Headings are important in all documents, but particularly in long documents. Headings convey the structure and content of a document, let readers know where to find content easily and communicate the relative importance of content.
Getting the hierarchy of headings right helps your readers. The hierarchy of headings means how many levels of headings there are and the format or style of each level of heading. A thesis might use chapter headings, section headings and sub-section headings, as well as headings for tables and figures and Appendices.
The format of each heading should reflect its importance or place in the hierarchy. The most important headings may be a bigger size, in bold, a different font, in capital letters and/or numbered, with more white space above and below them. Less important headings may only use one or two of these elements to stand out from the text.
Tips for helpful headings
- Use the right number of words for the purpose: a helpful heading may be short or long.
- Ensure the headings stand out from the text.
- Avoid too many levels of numbered headings. Heading 184.108.40.206.1 followed by 220.127.116.11.2 may be just too much.
- Use Styles in Word (Heading 1, Heading 2) to ensure consistent formatting of headings throughout a document.
- Check the table of contents to see if all the headings work together.
You’ve been working on your document for ages. You are finally happy with it. You might even have had it edited by someone. Then you make some last minute changes.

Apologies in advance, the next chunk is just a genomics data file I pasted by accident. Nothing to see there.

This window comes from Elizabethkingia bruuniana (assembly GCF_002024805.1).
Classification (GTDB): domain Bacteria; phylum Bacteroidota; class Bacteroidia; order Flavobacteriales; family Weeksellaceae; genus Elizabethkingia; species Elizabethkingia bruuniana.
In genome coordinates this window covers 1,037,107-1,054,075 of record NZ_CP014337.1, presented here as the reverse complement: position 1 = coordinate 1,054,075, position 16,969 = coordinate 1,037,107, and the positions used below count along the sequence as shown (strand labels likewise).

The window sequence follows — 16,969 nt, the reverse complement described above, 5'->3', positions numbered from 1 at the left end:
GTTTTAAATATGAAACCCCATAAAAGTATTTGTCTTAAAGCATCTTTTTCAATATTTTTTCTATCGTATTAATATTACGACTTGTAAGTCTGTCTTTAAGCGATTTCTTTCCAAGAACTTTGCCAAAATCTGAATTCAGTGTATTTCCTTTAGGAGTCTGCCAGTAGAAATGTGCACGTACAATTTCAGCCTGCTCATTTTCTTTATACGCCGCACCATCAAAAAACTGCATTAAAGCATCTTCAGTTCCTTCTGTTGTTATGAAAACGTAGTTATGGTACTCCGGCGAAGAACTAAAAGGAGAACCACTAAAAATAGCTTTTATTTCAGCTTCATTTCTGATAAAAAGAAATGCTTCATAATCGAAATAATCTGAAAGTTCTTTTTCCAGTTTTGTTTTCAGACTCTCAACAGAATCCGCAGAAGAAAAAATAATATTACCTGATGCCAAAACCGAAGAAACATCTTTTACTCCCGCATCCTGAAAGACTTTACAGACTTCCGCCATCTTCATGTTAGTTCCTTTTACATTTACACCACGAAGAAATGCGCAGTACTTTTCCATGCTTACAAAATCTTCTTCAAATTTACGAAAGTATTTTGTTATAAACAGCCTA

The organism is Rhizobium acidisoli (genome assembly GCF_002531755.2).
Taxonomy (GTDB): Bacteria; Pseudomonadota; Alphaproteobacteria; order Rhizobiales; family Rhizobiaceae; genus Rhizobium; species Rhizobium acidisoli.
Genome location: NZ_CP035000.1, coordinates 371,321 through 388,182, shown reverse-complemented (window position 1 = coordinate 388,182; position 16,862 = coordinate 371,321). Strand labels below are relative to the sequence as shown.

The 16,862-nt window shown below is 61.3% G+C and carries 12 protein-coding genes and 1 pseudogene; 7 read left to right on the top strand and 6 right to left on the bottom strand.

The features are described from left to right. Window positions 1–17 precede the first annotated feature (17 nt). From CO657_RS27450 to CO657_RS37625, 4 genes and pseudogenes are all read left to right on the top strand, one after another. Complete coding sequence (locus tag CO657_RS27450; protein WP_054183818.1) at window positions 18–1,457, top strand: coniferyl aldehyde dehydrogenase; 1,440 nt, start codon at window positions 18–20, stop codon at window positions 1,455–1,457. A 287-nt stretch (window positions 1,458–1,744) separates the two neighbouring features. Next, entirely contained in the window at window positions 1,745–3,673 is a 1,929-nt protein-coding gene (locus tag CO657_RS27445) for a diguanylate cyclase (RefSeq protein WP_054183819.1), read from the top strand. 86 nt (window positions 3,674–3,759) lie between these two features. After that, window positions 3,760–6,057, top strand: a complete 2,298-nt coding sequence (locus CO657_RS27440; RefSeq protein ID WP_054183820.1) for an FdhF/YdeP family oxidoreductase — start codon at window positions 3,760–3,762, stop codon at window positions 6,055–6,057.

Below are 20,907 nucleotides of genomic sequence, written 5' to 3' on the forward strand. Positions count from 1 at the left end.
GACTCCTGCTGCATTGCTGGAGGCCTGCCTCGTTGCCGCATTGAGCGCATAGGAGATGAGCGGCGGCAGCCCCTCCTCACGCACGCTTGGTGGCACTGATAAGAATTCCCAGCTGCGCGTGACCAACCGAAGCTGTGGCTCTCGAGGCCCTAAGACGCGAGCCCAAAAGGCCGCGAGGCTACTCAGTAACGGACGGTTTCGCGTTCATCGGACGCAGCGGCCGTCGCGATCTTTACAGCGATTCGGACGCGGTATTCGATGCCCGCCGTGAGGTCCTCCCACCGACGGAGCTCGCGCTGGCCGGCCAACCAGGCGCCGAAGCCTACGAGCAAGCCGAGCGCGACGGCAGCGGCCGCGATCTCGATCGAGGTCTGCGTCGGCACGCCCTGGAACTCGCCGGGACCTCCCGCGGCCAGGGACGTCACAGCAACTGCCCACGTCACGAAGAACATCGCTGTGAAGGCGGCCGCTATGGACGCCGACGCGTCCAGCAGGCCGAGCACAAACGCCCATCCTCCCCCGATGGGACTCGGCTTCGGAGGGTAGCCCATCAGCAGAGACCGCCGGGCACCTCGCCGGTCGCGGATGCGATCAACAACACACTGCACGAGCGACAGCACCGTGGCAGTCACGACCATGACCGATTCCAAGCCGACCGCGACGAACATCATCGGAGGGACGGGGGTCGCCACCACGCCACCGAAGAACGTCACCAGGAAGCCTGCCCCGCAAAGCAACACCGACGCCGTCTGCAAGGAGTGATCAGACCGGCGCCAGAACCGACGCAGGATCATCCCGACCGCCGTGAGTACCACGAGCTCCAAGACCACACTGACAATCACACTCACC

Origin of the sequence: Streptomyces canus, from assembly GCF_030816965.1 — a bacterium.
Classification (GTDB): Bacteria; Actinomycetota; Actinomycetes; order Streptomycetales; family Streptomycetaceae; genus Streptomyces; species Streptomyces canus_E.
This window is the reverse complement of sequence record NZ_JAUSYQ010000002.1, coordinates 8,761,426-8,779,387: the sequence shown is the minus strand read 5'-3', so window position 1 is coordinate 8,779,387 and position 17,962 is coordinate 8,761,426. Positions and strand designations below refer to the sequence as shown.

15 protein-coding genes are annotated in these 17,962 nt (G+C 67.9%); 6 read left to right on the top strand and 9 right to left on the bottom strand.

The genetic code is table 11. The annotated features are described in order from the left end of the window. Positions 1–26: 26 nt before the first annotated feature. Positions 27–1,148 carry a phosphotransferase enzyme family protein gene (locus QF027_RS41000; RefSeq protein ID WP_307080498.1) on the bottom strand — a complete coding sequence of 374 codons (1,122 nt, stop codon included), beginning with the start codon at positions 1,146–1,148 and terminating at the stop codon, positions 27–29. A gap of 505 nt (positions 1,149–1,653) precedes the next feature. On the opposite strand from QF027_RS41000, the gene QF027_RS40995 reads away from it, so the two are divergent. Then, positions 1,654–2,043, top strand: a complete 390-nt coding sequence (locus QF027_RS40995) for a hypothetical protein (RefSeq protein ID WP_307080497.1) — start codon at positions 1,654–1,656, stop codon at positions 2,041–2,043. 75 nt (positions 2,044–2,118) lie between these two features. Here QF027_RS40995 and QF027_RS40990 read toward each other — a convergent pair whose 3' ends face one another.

Changes made at the last minute can be more likely to have mistakes for several reasons. You have not looked at these words as often as other parts of the document, and you may be making changes when you are tired, stressed or rushed.
Here’s what to look out for with last minute changes:
- If you change a date or spelling in one part of the document, check you have changed all occurrences throughout the document.
- If you re-arrange a sentence or a list, check the punctuation to ensure the full stop is not left out or duplicated.
- If you add a dot point to a list, check it is in the same style as the rest of the list and has the right punctuation.
- If you change a heading, check your capitalisation is consistent with other headings of the same level.
- If you change the tense in a sentence, check all the verbs have been changed and are consistent.
- If you change from plural to singular (or vice versa) in a sentence, check all verbs are consistent with the change.
- If you add or delete a table or figure, check any cross-references and numbering are updated.
- If you add an extra word, sentence or paragraph, check the spacing and pagination of the document. Does the text still fit? You may need to re-do the table of contents.